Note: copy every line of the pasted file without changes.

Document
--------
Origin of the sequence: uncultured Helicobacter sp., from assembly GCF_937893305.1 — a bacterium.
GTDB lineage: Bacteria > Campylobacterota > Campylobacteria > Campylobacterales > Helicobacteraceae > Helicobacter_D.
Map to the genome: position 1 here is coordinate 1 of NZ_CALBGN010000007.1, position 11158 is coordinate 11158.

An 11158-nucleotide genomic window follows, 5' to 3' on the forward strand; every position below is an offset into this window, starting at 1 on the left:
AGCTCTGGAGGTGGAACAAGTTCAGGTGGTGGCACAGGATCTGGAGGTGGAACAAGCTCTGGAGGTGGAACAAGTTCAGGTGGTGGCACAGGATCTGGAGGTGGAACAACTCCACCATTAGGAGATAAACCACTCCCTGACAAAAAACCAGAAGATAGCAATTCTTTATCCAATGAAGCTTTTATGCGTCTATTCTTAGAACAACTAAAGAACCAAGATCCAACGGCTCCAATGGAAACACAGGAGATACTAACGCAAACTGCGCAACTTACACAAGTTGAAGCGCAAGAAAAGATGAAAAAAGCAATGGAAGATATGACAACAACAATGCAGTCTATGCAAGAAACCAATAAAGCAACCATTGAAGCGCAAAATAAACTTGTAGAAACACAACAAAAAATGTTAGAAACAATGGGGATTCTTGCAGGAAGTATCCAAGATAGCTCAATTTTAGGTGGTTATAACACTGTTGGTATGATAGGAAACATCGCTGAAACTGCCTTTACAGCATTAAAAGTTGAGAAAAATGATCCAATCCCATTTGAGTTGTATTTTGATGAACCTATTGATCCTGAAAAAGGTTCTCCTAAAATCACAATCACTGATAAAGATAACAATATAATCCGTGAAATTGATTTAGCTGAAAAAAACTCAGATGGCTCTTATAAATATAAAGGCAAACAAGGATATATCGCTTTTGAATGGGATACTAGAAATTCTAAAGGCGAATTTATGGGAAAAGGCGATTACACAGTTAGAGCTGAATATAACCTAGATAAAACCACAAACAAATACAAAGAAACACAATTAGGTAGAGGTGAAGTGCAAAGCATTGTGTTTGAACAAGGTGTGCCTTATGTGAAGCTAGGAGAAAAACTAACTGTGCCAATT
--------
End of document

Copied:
Origin of the sequence: uncultured Helicobacter sp., from assembly GCF_937893305.1 — a bacterium.
GTDB lineage: Bacteria > Campylobacterota > Campylobacteria > Campylobacterales > Helicobacteraceae > Helicobacter_D.
Map to the genome: position 1 here is coordinate 1 of NZ_CALBGN010000007.1, position 11158 is coordinate 11158.

An 11158-nucleotide genomic window follows, 5' to 3' on the forward strand; every position below is an offset into this window, starting at 1 on the left:
AGCTCTGGAGGTGGAACAAGTTCAGGTGGTGGCACAGGATCTGGAGGTGGAACAAGCTCTGGAGGTGGAACAAGTTCAGGTGGTGGCACAGGATCTGGAGGTGGAACAACTCCACCATTAGGAGATAAACCACTCCCTGACAAAAAACCAGAAGATAGCAATTCTTTATCCAATGAAGCTTTTATGCGTCTATTCTTAGAACAACTAAAGAACCAAGATCCAACGGCTCCAATGGAAACACAGGAGATACTAACGCAAACTGCGCAACTTACACAAGTTGAAGCGCAAGAAAAGATGAAAAAAGCAATGGAAGATATGACAACAACAATGCAGTCTATGCAAGAAACCAATAAAGCAACCATTGAAGCGCAAAATAAACTTGTAGAAACACAACAAAAAATGTTAGAAACAATGGGGATTCTTGCAGGAAGTATCCAAGATAGCTCAATTTTAGGTGGTTATAACACTGTTGGTATGATAGGAAACATCGCTGAAACTGCCTTTACAGCATTAAAAGTTGAGAAAAATGATCCAATCCCATTTGAGTTGTATTTTGATGAACCTATTGATCCTGAAAAAGGTTCTCCTAAAATCACAATCACTGATAAAGATAACAATATAATCCGTGAAATTGATTTAGCTGAAAAAAACTCAGATGGCTCTTATAAATATAAAGGCAAACAAGGATATATCGCTTTTGAATGGGATACTAGAAATTCTAAAGGCGAATTTATGGGAAAAGGCGATTACACAGTTAGAGCTGAATATAACCTAGATAAAACCACAAACAAATACAAAGAAACACAATTAGGTAGAGGTGAAGTGCAAAGCATTGTGTTTGAACAAGGTGTGCCTTATGTGAAGCTAGGAGAAAAACTAACTGTGCCAATT